Mail::Log::Parse - Parse and return info in maillogs


  use Mail::Log::Parse;

  $object = Mail::Log::Parse->new({  log_file => '/path/to/logfile'  });
  %line_info = %{object->next()};

  $line_num = $object->get_line_number();

  if ( $object->go_forward($amount) ) {

  if ( $object->go_backward($amount) ) {

  %line_info = %{object->previous()};


This is the root-level module for a generic mail log file parser. It is capable of opening either a compressed or uncompressed logfile, and either stepping through it line by line, or seeking around in it based on the logical lines. (Lines not pertaining to the type of log currently being searched are skipped, as if they don't exist.)

On it's own it doesn't actually do much: You'll need a subclass that can parse a particular program's log entries. But such subclasses are designed to be easy to write and use.


This is an object-oriented module. Available object methods are below.

In a string context, it will return a string specifying the path to the file and the current line number. In a boolean context, it will return whether it has been correctly initialized. (Whether it has a file.) Numeric context throws an error.

Oh, and iterator context ('<>') returns the same as 'next'...

new (constructor)

The base constructor for the Mail::Log::Parse classes. It takes an (optional) hash containing path to the logfile as an argument, and returns the new object.


  $object = Mail::Log::Parse->new({  log_file => '/path/to/logfile'  });

Note that it is an error to call any method other than set_logfile if you have not passed it in the constructor.

Optional keys in the hash are 'buffer_length' and 'debug'. The buffer length is the number of lines to read at a time (and store in the internal buffer). Default is 128. Setting debug to a true value will result in some debugging information being printed to STDERR. (I reserve the right to remove or change the debug info at any time.)


Sets the logfile that this object will attempt to parse. It will throw exceptions if it can't open the file for any reason, and will return true on success.

Files can be compressed or uncompressed: If they are compressed, then IO::Uncompress::AnyUncompress must be installed with the relevant decompression libraries. (As well as version 0.17 or better of File::Temp.) Currently only 'tgz', 'zip', 'gz', and 'bz2' archives are supported, but there is no technical reason not to support more. (It just keeps a couple of lines of code shorter.)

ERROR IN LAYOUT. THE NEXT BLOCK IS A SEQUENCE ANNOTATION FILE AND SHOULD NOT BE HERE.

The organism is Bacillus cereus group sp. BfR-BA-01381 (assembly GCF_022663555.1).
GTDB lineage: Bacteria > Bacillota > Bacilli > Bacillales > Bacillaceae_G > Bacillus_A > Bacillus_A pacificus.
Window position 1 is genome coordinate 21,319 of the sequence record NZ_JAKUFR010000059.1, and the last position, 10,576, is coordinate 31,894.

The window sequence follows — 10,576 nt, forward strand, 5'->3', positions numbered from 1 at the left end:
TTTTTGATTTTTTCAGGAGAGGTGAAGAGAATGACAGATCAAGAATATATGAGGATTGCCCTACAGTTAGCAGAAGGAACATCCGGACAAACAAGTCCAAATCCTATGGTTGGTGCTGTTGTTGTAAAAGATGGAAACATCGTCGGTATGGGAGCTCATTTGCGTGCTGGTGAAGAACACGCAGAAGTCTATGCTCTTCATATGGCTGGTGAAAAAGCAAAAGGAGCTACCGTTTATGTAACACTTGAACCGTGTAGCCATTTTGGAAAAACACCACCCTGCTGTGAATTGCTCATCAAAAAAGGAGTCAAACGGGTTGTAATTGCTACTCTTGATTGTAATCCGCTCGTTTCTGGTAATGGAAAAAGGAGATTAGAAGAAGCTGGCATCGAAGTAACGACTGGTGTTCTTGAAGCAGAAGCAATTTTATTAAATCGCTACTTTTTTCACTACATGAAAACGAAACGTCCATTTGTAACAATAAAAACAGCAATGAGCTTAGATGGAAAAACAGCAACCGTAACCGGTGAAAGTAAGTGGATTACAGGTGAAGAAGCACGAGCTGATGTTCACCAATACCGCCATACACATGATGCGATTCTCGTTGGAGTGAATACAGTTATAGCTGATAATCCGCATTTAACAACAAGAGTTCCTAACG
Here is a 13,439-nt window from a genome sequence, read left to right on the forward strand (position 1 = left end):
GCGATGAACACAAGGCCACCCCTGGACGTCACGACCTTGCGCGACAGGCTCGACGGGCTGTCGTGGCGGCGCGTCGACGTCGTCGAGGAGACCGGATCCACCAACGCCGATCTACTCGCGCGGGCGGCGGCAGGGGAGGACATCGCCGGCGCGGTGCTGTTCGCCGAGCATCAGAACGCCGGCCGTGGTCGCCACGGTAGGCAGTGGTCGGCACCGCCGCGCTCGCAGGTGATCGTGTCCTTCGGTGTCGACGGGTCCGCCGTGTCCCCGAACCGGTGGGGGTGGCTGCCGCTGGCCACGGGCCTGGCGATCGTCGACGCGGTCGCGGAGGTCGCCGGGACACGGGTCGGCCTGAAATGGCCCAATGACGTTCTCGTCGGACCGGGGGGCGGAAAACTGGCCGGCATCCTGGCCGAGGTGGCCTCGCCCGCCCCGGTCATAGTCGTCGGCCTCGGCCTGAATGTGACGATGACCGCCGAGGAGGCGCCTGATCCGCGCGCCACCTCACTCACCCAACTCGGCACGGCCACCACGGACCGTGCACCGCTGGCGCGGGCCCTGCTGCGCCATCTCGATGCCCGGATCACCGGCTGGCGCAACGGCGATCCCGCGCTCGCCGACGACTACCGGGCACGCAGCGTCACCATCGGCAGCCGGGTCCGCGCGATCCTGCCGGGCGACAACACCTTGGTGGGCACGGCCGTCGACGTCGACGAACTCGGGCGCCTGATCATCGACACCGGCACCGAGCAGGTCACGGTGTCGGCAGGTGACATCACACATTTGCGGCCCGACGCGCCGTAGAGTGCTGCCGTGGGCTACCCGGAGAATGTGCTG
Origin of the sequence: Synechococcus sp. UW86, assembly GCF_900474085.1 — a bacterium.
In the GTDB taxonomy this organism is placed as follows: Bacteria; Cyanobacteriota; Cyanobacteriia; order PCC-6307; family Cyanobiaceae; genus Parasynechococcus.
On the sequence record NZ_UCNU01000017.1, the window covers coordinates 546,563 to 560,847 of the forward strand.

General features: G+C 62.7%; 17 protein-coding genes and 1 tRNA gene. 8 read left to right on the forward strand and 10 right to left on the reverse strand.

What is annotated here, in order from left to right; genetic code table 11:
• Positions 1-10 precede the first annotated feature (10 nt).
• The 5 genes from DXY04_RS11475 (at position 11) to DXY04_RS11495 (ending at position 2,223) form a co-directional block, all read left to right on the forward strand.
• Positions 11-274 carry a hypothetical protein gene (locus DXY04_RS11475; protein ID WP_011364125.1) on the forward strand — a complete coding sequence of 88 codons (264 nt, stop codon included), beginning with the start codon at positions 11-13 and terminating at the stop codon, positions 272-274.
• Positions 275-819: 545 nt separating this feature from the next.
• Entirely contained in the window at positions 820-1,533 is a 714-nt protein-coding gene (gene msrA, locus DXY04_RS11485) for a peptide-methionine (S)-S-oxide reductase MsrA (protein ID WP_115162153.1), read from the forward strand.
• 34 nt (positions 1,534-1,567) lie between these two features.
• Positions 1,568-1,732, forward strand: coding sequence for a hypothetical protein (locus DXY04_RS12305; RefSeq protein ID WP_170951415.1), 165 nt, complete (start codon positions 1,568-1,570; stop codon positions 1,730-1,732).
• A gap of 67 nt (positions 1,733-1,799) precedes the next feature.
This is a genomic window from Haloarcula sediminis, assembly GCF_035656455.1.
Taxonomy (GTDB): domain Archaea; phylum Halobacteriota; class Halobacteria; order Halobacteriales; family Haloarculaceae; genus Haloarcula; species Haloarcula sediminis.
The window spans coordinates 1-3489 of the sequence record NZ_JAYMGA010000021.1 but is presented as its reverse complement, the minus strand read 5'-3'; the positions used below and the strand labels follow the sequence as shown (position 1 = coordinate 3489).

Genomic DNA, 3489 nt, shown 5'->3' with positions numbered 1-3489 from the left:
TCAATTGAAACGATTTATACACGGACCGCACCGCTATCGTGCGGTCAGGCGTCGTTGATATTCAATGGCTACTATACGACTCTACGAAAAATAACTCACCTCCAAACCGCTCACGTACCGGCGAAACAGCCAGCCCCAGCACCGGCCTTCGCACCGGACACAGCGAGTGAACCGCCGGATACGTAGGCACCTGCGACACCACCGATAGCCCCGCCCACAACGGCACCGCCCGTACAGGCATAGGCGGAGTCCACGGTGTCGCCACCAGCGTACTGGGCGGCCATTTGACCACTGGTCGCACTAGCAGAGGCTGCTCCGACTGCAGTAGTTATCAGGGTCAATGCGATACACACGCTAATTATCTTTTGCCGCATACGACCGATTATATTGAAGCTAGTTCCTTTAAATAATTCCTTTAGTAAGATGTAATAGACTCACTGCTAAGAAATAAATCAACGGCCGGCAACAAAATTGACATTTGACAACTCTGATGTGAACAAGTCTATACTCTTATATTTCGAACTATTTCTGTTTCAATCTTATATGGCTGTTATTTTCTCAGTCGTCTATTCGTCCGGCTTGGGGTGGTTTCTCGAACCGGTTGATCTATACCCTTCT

Note that to support seeking in the file the log will be uncompressed to disk before it is read: If there is insufficient space to do so, we may have trouble. It also means this method may take a while to return for large compressed logs.




Returns a reference to a hash of the next parsable line of the log, or 'undef' on end of file/failure.

There are a couple of required keys that any parser must implement:

timestamp, program, id, text.

Where timestamp must the the unix timestamp, program must be the name of the program that reported the logline (Sub-programs are recommended to be listed, if possible), id is the tracking ID for that message, as reported by the program, and text is the text following any 'standard' headers. (Usually, minus those already required keys.)

This version is just a placeholder: It will return a 'Mail::Log::Exceptions::Unimplemented' exception if called. Subclasses are expected to override the _parse_next_line method to get an operable parser. (And that is the only method needed to be overridden for a working subclass.)

Other 'standard' fields that are expected in a certain format (but are not required to always be present) are 'from', 'to', 'size', 'subject', delay. 'to' should point to an array of addresses. (As listed in the log. That includes angle brackets, usually.)


  while $hash_ref ( $object->next() ) {


  while $hash_ref ( <$object> ) {


Returns a reference to a hash of the previous line of the log, or undef on failure/beginning of file.

See next for details: It works nearly exactly the same. (In fact, it calls next as a parser.)


Goes forward a specified number of (logical) lines, or 1 if unspecified. It will throw an error if it fails to seek as requested.

Returns true on success.




Goes backward a specified number of (logical) lines, or 1 if unspecified. It will throw an error if it fails to seek as requested.

If the seek would go beyond the beginning of the file, it will go to the beginning of the file.

Returns true on success.




Goes to the beginning of the file, no matter how far away that is.

Returns true on success.


Goes to the end of the file, no matter where it is.

This attempts to be efficient about it, skipping where it can.

Returns true on success.


Returns the current logical line number.

Note that line numbers start at zero, where 0 is the absolute beginning of the file.


  $line_num = $object->get_line_number();


Goes to a specific logical line number. (Preferably one that exits...)


This class is useless without subclasses to handle specific file formats. As such, attempts have been made to make subclassing as painless as possible. In general, you should only ever have to implement one method: _parse_next_line.

_parse_next_line will be called whenever another line of the log needs to be read. Its responsibility is to identify the next line, report where that is in the actual file, and to parse that line.